The SPAC boom is on everyone's lips – investors, regulators and the media. A SPAC (“special purpose acquisition company”) is a shell company created for the sole purpose of raising funds from investors in an IPO, with the aim of acquiring or merging with a private company within a two-year period.
The SPAC phenomenon was recently the subject of a joint Kekst CNC/Deutsche Bank webinar.
SPACs emerged as a trend in the US and dominated the market for IPOs in 2020. Last year, some 250 SPACs raked in more than US$83 billion in the US. The current year has proven even more torrid: To date, 2021 has surpassed those numbers.
Now, the trend has reached Europe. In the first months of 2021, four SPACs were completed. The Frankfurt Stock Exchange landed the listing for Lakestar SPAC I, a shell company with the goal of acquiring a European tech company. European SPACs are being launched at a rate that is rapidly picking up, and Deutsche Bank expects the unveiling of more than 10 SPACs before summer.
Despite the excitement, SPACs are seen as complex and controversial. Are they signs of a cash-flooded global economy and overheated financial market? Are they vehicles designed to dodge financial regulations? And are they appropriate for non-professional retail investors?
In fact, there are several compelling arguments in their favor, both for investors and acquisition targets. The success of SPACs is based on their flexibility and the fact that they potentially offer a win-win situation to everyone involved: attractive potential returns for sponsors and investors and an easier way to market for IPO-ready companies.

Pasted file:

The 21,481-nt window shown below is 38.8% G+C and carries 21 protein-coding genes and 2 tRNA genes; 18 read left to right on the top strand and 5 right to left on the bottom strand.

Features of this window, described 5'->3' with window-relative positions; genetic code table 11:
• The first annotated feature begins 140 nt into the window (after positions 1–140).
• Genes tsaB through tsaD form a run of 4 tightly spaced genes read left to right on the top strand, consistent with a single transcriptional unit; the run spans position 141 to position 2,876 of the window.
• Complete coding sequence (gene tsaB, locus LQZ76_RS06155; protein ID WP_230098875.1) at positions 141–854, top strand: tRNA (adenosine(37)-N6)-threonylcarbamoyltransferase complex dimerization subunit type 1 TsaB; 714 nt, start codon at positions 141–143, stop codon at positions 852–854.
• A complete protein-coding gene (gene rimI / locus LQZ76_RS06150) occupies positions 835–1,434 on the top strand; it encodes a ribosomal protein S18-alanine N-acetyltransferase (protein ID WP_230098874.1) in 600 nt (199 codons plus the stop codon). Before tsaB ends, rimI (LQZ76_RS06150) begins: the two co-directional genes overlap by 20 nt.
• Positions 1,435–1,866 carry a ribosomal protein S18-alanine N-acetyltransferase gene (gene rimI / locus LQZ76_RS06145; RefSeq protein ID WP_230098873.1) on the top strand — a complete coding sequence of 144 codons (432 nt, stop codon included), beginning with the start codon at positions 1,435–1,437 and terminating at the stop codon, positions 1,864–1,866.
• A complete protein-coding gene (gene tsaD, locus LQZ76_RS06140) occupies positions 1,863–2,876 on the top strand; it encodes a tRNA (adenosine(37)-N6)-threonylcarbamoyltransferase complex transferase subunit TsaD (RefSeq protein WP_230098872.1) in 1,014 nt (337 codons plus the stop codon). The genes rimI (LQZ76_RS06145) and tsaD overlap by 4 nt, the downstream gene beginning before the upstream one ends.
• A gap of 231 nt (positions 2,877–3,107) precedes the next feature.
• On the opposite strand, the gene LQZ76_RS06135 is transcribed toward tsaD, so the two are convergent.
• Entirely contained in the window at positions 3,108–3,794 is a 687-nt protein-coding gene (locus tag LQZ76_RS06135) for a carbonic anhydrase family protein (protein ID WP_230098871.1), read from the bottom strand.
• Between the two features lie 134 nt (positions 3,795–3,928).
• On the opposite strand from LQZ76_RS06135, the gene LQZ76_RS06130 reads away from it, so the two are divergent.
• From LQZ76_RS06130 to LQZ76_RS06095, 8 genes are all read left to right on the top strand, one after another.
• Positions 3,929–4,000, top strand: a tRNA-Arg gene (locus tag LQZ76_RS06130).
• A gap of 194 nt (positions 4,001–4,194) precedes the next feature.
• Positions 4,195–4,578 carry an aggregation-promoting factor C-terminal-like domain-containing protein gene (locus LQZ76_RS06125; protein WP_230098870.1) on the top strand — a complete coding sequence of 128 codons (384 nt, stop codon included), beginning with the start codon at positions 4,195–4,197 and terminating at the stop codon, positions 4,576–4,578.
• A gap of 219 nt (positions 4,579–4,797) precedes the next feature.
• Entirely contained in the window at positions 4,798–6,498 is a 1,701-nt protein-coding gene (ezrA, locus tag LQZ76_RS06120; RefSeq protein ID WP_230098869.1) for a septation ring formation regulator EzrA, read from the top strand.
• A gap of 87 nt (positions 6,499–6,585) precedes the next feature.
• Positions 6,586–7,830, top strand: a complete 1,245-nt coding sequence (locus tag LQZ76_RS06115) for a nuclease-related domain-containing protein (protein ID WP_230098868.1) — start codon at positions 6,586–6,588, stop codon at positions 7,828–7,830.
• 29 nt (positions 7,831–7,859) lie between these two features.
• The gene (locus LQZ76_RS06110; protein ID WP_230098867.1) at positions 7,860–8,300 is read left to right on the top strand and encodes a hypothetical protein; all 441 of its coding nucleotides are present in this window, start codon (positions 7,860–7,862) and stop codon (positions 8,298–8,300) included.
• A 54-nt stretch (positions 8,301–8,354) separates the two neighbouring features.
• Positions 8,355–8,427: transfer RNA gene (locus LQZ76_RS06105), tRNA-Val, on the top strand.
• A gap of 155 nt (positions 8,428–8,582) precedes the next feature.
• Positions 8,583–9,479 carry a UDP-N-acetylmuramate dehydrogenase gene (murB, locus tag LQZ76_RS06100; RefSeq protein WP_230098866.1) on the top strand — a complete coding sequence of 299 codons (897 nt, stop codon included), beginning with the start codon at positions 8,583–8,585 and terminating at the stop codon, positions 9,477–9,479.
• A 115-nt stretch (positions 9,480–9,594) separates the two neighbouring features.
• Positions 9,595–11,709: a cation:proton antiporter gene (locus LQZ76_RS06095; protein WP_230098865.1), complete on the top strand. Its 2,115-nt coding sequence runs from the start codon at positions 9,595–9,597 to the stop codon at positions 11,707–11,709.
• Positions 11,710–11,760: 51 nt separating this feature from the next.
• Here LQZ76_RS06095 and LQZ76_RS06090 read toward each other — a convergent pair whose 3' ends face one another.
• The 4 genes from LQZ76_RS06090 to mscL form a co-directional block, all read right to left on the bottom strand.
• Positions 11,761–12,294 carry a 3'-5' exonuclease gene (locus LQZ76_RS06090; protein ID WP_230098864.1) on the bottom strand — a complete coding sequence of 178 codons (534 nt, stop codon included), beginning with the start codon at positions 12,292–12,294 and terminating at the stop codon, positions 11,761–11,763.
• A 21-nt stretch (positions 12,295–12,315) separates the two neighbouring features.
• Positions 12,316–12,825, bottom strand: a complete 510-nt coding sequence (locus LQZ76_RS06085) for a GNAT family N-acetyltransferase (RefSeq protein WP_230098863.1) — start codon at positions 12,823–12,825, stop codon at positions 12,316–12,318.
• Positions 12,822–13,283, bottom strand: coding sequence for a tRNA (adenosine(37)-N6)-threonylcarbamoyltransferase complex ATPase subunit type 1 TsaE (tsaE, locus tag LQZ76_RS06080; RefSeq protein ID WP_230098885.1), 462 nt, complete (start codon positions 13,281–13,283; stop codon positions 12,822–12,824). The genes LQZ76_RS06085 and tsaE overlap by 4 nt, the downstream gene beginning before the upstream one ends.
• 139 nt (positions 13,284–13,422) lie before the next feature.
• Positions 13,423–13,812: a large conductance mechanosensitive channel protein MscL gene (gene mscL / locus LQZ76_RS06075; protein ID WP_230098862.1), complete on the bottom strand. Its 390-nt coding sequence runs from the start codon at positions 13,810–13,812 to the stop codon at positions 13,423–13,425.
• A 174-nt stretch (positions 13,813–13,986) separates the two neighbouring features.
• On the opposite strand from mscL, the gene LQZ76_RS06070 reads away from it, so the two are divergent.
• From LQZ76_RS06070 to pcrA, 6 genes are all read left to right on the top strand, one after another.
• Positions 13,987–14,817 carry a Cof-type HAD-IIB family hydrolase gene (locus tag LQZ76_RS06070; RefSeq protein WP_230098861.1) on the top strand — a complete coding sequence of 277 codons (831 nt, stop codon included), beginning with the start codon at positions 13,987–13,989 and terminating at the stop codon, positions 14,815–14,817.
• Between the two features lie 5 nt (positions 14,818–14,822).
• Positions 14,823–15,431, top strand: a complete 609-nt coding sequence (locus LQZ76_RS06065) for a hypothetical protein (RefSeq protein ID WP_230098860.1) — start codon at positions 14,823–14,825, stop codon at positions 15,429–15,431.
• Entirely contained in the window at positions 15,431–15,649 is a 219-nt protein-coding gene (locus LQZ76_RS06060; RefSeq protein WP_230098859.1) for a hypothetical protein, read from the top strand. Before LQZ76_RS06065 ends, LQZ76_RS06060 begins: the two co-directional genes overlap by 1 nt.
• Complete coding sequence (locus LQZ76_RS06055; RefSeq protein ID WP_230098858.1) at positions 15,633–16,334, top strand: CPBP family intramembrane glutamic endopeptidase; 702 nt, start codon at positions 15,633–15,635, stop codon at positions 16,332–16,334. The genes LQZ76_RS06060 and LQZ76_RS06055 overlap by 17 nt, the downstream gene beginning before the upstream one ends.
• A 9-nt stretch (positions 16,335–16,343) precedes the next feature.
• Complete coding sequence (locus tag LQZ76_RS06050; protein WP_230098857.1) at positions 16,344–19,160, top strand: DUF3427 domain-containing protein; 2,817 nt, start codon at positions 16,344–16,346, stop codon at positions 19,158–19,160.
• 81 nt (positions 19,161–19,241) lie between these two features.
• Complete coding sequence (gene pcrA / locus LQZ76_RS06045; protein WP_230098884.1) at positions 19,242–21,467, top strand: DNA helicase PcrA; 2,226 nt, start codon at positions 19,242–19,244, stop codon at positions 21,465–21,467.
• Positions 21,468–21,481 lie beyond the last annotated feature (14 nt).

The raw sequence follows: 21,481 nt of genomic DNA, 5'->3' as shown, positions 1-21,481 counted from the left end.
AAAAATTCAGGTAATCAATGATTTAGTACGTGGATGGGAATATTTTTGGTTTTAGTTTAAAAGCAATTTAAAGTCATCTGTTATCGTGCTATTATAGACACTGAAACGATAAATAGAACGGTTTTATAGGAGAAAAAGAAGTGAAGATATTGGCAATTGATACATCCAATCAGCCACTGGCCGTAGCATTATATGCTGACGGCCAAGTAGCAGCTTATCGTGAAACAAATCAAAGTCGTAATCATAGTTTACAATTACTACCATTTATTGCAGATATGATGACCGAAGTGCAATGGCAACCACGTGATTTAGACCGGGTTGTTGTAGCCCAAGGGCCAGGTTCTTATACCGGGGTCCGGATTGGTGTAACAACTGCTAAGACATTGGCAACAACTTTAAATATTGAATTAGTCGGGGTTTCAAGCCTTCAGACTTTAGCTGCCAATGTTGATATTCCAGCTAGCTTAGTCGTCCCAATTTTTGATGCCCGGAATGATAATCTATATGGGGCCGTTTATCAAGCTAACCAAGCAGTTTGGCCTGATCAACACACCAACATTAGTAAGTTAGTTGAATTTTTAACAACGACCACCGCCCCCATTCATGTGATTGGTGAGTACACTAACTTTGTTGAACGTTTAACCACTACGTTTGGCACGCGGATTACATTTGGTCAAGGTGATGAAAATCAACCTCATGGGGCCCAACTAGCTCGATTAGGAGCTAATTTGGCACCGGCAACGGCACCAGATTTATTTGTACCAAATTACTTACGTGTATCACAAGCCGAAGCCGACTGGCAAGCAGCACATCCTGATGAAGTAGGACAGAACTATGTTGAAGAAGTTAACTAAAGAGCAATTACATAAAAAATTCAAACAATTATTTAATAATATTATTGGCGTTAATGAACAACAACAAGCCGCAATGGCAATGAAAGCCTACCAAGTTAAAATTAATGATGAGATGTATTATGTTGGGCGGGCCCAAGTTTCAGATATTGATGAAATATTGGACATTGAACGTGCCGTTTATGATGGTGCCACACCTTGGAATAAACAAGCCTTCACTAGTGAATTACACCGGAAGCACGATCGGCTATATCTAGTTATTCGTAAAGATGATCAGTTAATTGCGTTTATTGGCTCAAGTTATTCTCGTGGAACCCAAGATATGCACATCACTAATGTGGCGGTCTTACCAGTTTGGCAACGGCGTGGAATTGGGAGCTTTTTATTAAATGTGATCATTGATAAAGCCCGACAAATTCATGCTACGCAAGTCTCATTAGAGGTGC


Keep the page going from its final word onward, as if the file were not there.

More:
But while a SPAC can end up a success, it can also damage a company’s reputation – if the acquisition does not go well. Communications is a crucial part of the process, and reputational risks must be managed. That is particularly the case in a crowded SPAC and IPO market.
Successful SPAC communications doesn’t necessary mean heavy media coverage. What matters is being proactive and communicating in a consistent manner to all the key stakeholders. The aim is to enhance the public profile of the SPAC and its key protagonists, addressing investors as well as potential target companies while at the same time anticipating, mitigating and managing any potential reputational risks. This can be accomplished by maintaining a strong focus on management, its experience and its network – factors that are becoming increasingly important for investors. The quality of management and of the sponsors has to be at the center of any communications campaign.
Another important aspect is education: SPACs are poorly understood in Europe. Additional communication effort will be needed not only for explaining the underlying investment thesis of SPACs, but also for addressing skepticism towards them. Typically, a SPAC has just 24 months to complete the acquisition. Once the acquisition target is identified and the deal negotiated, the “de-SPAC” process begins, which consists of the merger between the private operating company and the publicly traded SPAC, with the shareholders of the private company receiving shares of the SPAC and/or cash as consideration. The process is all-important for maintaining a market for the security in Europe. Do the investors have all the information they need? What is the plan for de-SPACing? Is the target company ready to go public? The more transparent, the better.
Kekst CNC has deep experience advising across the M&A and IPO landscape. Our global team has advised on more transactions than any other firm. We are also a global market leader in SPAC communications, having advised dozens of SPACs and led the way on fashioning SPAC-specific communications, notably in the US. Some of our most recent engagements include the first European tech-focused SPAC, as well as a host of platforms focused on tech, mobility and ESG.
If you want to know more about our world-class SPAC communications capabilities, please contact:
For a replay of our recent webinar with Deutsche Bank on the phenomenon of SPAC, click here.